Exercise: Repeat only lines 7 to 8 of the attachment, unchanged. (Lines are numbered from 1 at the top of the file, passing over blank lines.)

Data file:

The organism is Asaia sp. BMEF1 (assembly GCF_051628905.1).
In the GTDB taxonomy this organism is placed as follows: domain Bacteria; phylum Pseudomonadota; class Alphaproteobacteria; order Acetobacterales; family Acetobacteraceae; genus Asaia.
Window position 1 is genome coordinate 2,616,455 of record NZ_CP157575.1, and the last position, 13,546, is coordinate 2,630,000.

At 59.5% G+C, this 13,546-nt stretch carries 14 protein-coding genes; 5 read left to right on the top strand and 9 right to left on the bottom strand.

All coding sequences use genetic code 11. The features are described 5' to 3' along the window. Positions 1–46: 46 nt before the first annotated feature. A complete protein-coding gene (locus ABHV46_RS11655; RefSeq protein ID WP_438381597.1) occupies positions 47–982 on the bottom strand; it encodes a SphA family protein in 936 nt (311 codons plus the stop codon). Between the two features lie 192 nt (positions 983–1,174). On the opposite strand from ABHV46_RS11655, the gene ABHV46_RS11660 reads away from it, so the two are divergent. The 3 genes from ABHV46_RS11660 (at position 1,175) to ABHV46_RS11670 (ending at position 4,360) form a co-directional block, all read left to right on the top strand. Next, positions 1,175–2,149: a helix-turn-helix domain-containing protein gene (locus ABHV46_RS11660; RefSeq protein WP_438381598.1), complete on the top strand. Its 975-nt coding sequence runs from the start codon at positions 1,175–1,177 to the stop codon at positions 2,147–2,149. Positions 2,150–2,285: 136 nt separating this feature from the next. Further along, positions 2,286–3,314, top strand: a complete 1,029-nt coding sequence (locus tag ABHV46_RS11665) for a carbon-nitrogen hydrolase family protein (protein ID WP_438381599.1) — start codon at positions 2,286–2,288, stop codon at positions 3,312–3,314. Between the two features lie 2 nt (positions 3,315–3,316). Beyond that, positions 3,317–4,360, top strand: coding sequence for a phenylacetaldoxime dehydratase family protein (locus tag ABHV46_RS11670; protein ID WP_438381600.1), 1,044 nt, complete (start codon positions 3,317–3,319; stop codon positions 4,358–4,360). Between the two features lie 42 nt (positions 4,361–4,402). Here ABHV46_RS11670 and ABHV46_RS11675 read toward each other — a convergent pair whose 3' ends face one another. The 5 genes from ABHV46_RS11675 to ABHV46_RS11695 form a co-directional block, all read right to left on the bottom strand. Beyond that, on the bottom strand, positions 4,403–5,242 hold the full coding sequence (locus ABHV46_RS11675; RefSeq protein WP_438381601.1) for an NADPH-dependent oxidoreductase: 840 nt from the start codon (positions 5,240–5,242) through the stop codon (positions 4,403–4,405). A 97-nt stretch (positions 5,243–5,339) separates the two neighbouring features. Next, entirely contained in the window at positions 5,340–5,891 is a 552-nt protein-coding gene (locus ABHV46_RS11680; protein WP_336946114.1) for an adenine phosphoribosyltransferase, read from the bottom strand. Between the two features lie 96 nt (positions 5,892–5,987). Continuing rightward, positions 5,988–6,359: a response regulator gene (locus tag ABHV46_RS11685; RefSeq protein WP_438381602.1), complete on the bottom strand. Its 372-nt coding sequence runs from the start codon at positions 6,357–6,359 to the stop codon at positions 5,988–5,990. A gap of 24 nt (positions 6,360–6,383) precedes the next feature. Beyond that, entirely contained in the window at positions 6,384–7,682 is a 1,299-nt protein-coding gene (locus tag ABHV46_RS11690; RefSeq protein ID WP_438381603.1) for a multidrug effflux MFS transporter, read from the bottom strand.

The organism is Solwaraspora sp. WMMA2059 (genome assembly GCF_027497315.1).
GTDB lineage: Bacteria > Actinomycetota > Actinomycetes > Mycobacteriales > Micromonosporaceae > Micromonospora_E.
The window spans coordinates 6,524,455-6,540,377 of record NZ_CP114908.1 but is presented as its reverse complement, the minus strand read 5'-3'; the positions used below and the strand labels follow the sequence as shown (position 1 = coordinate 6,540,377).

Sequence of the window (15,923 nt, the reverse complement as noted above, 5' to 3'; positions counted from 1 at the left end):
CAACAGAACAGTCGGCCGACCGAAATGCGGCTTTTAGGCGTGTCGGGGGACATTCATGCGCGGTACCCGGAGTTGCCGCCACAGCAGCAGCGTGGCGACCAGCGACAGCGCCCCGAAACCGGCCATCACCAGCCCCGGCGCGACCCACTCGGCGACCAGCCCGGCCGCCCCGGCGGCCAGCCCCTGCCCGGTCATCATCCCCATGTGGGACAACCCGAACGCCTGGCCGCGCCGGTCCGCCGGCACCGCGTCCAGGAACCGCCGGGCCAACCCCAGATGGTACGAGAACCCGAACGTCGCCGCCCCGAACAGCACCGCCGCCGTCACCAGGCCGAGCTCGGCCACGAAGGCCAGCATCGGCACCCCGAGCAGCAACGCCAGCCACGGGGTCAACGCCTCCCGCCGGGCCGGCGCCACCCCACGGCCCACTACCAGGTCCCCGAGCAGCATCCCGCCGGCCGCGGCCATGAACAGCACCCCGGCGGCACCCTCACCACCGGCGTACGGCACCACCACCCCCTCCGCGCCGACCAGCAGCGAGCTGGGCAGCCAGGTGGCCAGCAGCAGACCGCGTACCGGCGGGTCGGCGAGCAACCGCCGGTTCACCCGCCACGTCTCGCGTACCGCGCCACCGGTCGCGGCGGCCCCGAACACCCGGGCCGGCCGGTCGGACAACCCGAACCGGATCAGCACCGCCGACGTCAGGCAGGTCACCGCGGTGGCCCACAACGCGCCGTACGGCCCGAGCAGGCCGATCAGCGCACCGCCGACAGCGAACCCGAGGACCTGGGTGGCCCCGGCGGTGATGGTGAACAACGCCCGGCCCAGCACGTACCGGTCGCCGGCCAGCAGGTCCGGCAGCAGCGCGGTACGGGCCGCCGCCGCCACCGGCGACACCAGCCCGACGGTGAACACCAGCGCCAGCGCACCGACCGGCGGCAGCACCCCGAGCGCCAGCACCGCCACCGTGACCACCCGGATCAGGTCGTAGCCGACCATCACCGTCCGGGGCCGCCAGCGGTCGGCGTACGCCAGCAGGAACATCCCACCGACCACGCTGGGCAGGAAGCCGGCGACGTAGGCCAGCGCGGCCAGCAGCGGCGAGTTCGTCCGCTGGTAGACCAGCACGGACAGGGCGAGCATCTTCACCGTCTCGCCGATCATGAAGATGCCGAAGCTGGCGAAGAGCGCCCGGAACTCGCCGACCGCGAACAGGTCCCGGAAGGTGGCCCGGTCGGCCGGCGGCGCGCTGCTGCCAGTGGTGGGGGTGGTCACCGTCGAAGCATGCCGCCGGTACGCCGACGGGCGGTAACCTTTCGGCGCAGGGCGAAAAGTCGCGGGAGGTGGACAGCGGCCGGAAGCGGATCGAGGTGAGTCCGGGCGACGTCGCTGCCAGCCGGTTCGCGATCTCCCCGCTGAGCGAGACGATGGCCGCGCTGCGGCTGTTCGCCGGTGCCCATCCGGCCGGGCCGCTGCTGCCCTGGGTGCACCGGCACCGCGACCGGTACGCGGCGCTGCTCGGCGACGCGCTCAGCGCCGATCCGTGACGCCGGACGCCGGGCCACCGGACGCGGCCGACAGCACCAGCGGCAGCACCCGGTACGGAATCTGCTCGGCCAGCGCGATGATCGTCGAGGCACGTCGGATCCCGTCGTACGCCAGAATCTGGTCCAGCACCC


GTDB lineage: Bacteria > Actinomycetota > Actinomycetes > Mycobacteriales > Micromonosporaceae > Micromonospora_E.
The window spans coordinates 6,524,455-6,540,377 of record NZ_CP114908.1 but is presented as its reverse complement, the minus strand read 5'-3'; the positions used below and the strand labels follow the sequence as shown (position 1 = coordinate 6,540,377).